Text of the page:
Prior knowledge & Lessons:

Students are familiar with Acknowledgement to Country through everyday use.

Students introduced to the work of Dr Phillip B Roos, his book The Unfolding - Living Structures and the idea of being an ecological artist.

Students explore and discuss Dr Phillip B Roos connection to working on Country as a Non-Aboriginal person with a deep respect for Aboriginal ways. 

Students explore the meaning of fire and smoking ceremonies through watching Adrian Brown on Smoking Ceremonies.

Students research the Wadawurrung People and their connection to Geelong & The Bellarine.

Students explore the interconnectedness of nature; trees, river deltas, human blood vessels etc have the same pattern.

Main Lesson: Full Day Excursion to Ocean Grove Nature Reserve

Love for Nature

Materials List

  • Large sheet of artists paper rolled for each student, prepared with student names
  • Grey lead pencils
  • Watercolour pallets
  • Watercolour pencils
  • Black Ink / Fineliners
  • Paint brushes
  • Water from source
  • Mud
  • Any found materials
  • Firewood
  • Flour and water
  • Mixing bowl

Students travel by bus to the Ocean Grove Nature Reserve, located on Grubb Rd Ocean Grove.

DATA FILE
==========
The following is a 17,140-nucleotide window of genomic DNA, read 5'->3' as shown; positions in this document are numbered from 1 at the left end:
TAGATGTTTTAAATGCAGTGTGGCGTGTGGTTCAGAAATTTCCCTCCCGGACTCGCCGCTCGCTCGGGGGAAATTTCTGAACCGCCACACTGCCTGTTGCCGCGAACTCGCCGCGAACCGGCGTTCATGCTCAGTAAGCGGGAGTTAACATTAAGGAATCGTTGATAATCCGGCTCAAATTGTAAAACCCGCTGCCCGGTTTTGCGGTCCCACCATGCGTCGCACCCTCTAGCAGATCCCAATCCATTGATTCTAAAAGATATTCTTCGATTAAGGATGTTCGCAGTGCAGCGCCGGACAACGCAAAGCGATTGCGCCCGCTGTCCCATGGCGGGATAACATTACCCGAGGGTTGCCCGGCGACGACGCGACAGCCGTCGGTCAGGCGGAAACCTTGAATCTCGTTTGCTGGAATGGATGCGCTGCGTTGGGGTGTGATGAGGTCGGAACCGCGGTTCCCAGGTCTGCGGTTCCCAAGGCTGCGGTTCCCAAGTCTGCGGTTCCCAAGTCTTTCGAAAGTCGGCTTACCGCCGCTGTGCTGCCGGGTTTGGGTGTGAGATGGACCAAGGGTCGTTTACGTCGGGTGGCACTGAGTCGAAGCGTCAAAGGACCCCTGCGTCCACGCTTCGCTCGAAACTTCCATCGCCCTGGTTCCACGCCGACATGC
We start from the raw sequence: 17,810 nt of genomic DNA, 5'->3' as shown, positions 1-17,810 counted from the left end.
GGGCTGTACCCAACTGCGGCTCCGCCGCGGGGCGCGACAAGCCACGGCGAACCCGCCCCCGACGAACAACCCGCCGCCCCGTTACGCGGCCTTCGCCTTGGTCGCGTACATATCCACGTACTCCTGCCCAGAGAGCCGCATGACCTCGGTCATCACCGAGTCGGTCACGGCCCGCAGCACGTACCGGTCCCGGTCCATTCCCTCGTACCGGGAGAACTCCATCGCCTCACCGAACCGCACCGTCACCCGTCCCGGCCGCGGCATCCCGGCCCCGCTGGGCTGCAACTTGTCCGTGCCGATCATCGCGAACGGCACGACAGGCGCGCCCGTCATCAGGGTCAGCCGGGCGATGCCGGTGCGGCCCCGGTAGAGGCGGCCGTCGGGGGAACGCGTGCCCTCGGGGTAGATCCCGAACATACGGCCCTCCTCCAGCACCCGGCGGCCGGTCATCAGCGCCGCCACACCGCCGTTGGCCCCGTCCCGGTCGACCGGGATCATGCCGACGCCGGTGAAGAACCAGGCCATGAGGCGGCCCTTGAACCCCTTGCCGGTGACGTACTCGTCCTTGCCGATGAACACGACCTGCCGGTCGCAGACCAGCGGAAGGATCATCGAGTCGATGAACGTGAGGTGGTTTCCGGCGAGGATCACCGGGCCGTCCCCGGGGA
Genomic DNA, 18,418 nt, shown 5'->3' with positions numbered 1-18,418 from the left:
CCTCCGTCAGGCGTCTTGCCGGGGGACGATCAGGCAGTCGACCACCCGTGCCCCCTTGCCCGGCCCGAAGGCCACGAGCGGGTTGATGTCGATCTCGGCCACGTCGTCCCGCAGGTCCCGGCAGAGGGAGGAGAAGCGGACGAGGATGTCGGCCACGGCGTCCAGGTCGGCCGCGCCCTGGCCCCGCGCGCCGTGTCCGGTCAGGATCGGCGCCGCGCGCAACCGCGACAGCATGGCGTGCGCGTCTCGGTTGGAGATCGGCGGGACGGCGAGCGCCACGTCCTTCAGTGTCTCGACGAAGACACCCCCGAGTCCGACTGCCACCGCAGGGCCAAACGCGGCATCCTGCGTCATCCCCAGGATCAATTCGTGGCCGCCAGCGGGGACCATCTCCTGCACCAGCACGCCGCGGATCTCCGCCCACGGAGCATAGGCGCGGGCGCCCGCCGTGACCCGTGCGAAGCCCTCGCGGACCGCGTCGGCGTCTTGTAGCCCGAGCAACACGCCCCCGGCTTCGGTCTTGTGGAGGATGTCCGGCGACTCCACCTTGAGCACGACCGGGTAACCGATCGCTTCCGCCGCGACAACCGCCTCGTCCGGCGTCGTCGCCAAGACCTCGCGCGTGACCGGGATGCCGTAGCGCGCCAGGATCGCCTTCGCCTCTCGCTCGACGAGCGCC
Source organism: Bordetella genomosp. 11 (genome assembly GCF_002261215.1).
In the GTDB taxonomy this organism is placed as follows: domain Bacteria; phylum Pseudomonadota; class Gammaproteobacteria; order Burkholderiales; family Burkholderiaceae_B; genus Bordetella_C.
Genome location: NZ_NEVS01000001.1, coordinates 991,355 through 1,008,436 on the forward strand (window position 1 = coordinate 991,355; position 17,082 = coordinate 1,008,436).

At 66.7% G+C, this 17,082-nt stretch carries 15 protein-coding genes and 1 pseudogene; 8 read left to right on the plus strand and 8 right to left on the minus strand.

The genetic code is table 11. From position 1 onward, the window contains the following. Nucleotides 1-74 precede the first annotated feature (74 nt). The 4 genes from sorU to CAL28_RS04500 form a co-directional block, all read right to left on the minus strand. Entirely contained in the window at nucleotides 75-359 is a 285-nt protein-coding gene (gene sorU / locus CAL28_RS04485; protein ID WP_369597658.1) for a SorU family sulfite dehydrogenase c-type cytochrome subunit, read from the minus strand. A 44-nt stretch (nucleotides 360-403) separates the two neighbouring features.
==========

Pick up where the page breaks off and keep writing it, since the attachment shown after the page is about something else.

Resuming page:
Upon arrival at the Nature Reserve students disembark from the bus and after placing their back packs at the victors centre gather in the the picnic area for a Welcome to Country, ideally this would be facilitated by a member of the Wadawurrung Aboriginal Corporation and include a smoking ceremony. However to make the lesson more accessible and achievable an Acknowledgement of Country can be performed by the teacher and students.

Kim-Barne Wadawurrung Tabayl - Welcome to Wadawurrung Country

We gather today in this special place to continue our learning together.

We acknowledge the Wadawurrung People of the mighty Kulin Nation the traditional custodians of this land on which we meet. We recognise their continued connection to the land, waterways and community, we pay our respects to their elders; past, present and emerging and extend that respect to all Aboriginal and Torres Strait Islander People.

Explain to students that you will be going on a special noticing bush walk to the waterhole in which we will be finding art-making materials along the way, we can only take materials that have already fallen to the ground, we aren’t going to pick anything that is still growing. 

We are all going to take our sheets of paper with us and prepare our paper by creating our background using water or mud from the land we are working on just as Dr Phillip B Roos did in the book we looked at in class.